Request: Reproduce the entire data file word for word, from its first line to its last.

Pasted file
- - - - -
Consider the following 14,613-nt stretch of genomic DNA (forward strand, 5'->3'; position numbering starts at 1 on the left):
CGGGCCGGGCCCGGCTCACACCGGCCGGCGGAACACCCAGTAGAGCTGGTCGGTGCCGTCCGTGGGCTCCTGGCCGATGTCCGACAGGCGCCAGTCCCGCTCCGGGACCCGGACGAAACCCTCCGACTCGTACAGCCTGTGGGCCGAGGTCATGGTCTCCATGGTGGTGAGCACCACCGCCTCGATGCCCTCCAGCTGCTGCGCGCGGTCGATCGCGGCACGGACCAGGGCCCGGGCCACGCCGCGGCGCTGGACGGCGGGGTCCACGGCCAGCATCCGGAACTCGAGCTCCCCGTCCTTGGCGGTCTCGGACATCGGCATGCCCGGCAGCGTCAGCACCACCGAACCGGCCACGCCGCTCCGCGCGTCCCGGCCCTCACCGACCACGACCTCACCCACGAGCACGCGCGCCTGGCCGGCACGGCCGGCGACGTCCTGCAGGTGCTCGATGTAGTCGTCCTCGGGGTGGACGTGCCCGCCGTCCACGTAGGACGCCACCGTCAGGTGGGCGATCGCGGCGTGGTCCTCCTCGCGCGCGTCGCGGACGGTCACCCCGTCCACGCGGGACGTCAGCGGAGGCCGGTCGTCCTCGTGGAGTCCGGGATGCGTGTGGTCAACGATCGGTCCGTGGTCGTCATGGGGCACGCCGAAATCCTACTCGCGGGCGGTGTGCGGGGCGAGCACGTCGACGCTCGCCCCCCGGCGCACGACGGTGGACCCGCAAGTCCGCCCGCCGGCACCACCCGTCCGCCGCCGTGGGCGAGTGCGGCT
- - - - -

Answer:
Consider the following 14,613-nt stretch of genomic DNA (forward strand, 5'->3'; position numbering starts at 1 on the left):
CGGGCCGGGCCCGGCTCACACCGGCCGGCGGAACACCCAGTAGAGCTGGTCGGTGCCGTCCGTGGGCTCCTGGCCGATGTCCGACAGGCGCCAGTCCCGCTCCGGGACCCGGACGAAACCCTCCGACTCGTACAGCCTGTGGGCCGAGGTCATGGTCTCCATGGTGGTGAGCACCACCGCCTCGATGCCCTCCAGCTGCTGCGCGCGGTCGATCGCGGCACGGACCAGGGCCCGGGCCACGCCGCGGCGCTGGACGGCGGGGTCCACGGCCAGCATCCGGAACTCGAGCTCCCCGTCCTTGGCGGTCTCGGACATCGGCATGCCCGGCAGCGTCAGCACCACCGAACCGGCCACGCCGCTCCGCGCGTCCCGGCCCTCACCGACCACGACCTCACCCACGAGCACGCGCGCCTGGCCGGCACGGCCGGCGACGTCCTGCAGGTGCTCGATGTAGTCGTCCTCGGGGTGGACGTGCCCGCCGTCCACGTAGGACGCCACCGTCAGGTGGGCGATCGCGGCGTGGTCCTCCTCGCGCGCGTCGCGGACGGTCACCCCGTCCACGCGGGACGTCAGCGGAGGCCGGTCGTCCTCGTGGAGTCCGGGATGCGTGTGGTCAACGATCGGTCCGTGGTCGTCATGGGGCACGCCGAAATCCTACTCGCGGGCGGTGTGCGGGGCGAGCACGTCGACGCTCGCCCCCCGGCGCACGACGGTGGACCCGCAAGTCCGCCCGCCGGCACCACCCGTCCGCCGCCGTGGGCGAGTGCGGCT